Jerry Harris, former star of the Netflix documentary series “Cheer,” pleaded guilty Thursday to federal charges of receiving child pornography and soliciting sex from minors that could keep him in prison for several years.
Harris, 22, was indicted in December 2020 on numerous charges alleging he received and attempted to receive child pornography and persuaded minors to engage in sexual contact. Prosecutors said the alleged acts involved victims in Florida, Illinois and Texas from August 2017 to August 2020.
During the change of plea hearing took place Thursday afternoon, February 10, before a U.S. District Judge, Manish Shah, pleaded guilty to two of seven felony counts against him, one for persuading a 17-year-old to send him sexually explicit photographs for money and the other stemming from a trip he took to Florida for the purpose of “engaging in illicit sexual conduct” with a 15-year-old. Prosecutors agreed to drop the remaining five counts under a plea agreement.
Harris, who is from the Chicago suburb of Naperville, was arrested in September 2020 on a charge of production of child pornography. Prosecutors alleged at the time that he solicited videos and images from two 14-year-old brothers.
According to a complaint, federal prosecutors said that Harris admitted to repeatedly asking a minor teen for pornographic videos and images between December 2018 and March 2020.
Then in December of that year, he was indicted on more charges alleging misconduct in Illinois, Florida and Texas. According to the indictment, Harris allegedly solicited sex from minors at cheerleading competitions and convinced teenage boys to send him obscene photographs and videos of themselves.
Harris admitted to FBI agents to asking a teenage boy to send him lewd photographs of himself, and to requesting child pornography on Snapchat from at least 10 to 15 others he knew to be minors, according to the indictment.
“Mr. Harris, at least in part, stepped up and has taken responsibility for what he’s done,” said Saul Wolf, an attorney for the victims. “Those enablers who allowed this to happen need to step up and do the same and take responsibility and to they are held accountable.”
“Cheer” was a huge success when it was released in January 2020 and Harris became wildly popular for his upbeat attitude and his encouraging “mat talk.” Harris even interviewed celebrities on the red carpet at the Academy Awards for “The Ellen DeGeneres Show.”
Harris’ attorney Todd Pugh released the following statement Thursday:
Jerry Harris has entered a plea of guilty today because he wishes to take responsibility for his actions and publicly convey his remorse for the harm he has caused the victims in this case. Jerry is a 22-year-old young man whose story can only be understood though the lens of the extreme poverty, sexual abuse, and neglect of his childhood. The criminal conduct in this case also took place in the context of a competitive Cheer Community where inappropriately sexualizing and sexually abusing children was far too common and too often overlooked. Jerry was himself exploited, manipulated, and sexually abused as a child within the Cheer Community in a way that perversely made him believe that this sexual conduct was somehow normal when it was not.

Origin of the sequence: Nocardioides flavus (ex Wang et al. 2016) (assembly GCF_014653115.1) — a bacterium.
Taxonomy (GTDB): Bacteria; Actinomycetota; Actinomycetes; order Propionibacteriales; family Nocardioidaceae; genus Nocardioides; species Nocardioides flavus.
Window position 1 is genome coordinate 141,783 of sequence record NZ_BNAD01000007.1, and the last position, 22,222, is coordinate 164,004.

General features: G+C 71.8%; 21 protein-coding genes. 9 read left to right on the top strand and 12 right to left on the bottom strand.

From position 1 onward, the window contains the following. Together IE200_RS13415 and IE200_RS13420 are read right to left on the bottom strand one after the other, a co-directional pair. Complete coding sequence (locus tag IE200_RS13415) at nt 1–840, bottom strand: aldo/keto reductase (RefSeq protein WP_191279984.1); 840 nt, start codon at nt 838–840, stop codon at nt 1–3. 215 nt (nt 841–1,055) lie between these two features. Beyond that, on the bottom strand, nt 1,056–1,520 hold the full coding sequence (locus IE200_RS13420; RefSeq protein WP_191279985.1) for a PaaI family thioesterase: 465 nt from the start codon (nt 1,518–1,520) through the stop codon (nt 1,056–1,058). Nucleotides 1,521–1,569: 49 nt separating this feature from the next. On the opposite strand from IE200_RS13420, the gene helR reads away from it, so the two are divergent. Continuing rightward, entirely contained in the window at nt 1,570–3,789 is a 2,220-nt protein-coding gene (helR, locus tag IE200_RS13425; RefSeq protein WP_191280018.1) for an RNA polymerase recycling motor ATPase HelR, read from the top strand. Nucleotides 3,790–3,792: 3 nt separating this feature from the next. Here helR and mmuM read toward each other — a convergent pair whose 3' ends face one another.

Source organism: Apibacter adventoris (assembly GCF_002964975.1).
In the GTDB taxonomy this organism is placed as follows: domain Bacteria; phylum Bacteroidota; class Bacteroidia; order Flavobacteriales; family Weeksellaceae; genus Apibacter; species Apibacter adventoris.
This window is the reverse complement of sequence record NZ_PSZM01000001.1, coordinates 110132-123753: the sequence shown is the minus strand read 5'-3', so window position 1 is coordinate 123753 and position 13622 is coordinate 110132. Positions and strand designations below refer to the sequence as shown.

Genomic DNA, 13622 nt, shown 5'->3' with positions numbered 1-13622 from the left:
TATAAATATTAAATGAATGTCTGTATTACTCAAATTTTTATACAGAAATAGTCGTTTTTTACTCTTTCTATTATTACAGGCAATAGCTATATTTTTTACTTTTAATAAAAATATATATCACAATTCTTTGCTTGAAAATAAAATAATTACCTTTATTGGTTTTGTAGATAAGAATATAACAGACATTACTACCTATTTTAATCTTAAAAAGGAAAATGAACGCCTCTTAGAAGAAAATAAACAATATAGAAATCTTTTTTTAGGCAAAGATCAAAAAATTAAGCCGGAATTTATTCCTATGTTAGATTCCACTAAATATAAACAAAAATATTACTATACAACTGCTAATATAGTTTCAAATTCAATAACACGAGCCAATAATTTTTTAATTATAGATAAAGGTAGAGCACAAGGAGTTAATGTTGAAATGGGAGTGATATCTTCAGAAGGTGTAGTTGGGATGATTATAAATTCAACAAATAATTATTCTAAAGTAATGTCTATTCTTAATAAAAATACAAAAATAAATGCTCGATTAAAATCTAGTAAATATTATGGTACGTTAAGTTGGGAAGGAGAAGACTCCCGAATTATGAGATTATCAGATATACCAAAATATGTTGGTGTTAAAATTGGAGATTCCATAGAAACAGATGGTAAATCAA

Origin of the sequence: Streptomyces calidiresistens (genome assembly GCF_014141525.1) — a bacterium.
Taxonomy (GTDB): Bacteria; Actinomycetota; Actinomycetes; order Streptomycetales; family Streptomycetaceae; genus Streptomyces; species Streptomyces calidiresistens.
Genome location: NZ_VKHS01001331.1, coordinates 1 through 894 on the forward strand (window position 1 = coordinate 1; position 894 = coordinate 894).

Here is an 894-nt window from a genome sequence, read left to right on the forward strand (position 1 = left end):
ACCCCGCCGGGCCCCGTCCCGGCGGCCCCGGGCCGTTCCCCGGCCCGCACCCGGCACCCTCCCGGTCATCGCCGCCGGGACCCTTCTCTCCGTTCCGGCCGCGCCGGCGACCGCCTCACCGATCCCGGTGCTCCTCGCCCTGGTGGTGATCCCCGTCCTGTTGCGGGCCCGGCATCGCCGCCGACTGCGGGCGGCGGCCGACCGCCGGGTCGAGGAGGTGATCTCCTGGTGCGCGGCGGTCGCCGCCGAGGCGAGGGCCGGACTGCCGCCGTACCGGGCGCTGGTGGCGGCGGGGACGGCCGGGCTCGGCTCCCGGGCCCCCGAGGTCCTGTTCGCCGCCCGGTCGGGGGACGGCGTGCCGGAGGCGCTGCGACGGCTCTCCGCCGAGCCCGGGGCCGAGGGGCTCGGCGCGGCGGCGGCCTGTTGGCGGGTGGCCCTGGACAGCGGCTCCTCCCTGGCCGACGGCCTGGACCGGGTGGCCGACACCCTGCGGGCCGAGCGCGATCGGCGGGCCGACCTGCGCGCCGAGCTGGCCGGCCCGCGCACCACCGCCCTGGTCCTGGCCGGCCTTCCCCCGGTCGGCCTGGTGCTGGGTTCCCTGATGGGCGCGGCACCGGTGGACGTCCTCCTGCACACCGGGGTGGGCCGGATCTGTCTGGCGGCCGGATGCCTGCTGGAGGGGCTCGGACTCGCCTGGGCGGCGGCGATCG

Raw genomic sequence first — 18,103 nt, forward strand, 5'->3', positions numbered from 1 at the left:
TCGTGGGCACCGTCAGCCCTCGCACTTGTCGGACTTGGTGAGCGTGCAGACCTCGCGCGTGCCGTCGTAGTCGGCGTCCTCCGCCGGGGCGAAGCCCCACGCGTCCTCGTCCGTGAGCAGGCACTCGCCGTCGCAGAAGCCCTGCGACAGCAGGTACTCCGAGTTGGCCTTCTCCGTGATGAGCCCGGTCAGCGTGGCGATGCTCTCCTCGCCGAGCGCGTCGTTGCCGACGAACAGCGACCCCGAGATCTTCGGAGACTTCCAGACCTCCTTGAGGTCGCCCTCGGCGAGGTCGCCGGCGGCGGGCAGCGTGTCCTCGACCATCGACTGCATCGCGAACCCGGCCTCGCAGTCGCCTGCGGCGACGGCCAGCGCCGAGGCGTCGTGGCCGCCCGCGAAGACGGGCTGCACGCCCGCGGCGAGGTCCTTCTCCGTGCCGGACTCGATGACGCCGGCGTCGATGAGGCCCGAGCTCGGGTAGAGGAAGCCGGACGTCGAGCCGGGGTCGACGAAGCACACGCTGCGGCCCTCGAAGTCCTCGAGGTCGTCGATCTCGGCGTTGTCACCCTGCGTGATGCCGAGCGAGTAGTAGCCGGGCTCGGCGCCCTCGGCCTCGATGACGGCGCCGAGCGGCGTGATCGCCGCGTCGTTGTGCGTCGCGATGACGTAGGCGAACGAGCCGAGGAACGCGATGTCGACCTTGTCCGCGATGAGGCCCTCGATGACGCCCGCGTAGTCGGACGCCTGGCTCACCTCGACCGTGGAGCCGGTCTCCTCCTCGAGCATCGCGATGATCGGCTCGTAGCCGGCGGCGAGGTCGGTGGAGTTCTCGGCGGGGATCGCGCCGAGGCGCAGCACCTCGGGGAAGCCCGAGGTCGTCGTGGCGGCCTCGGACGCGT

There being no safe harbor to discuss his exploitation, Jerry instead masked his trauma and put on the bright face and infectious smile that the world came to know. As we now know, Jerry became an offender himself as an older teenager. Since his incarceration, Jerry has actively sought out and is participating in mental health treatment and therapy both for his conduct and the diagnosed trauma disorders for which he suffers. With his plea of guilty, Jerry will spend the rest of his life making amends for what he has done. His hope is that he can demonstrate to those harmed by his conduct that he can one day earn back his value to them as a human being and that as he continues to become an adult, he can indeed make a contribution that matters.
U.S. All Star Federation, which was named in a civil lawsuit, released this statement Thursday:
The USASF’s mission promotes all aspects of athlete safety. The USASF deplores any allegations of sexual abuse of our athletes. We endeavor to support victims with proper processes. We are committed to this mission each day for our athletes.
Varsity Spirit, which is also named in the civil suit, released this statement Thursday:
Varsity Spirit is deeply saddened by Mr. Harris’ conduct and the impact it has had on the athletes. We are also thankful to law enforcement for the hard work and determination in bringing this matter to closure. Varsity Spirit’s action to promptly inform law enforcement is a matter of public record and we continue to practice vigilance in support of a safe cheer community.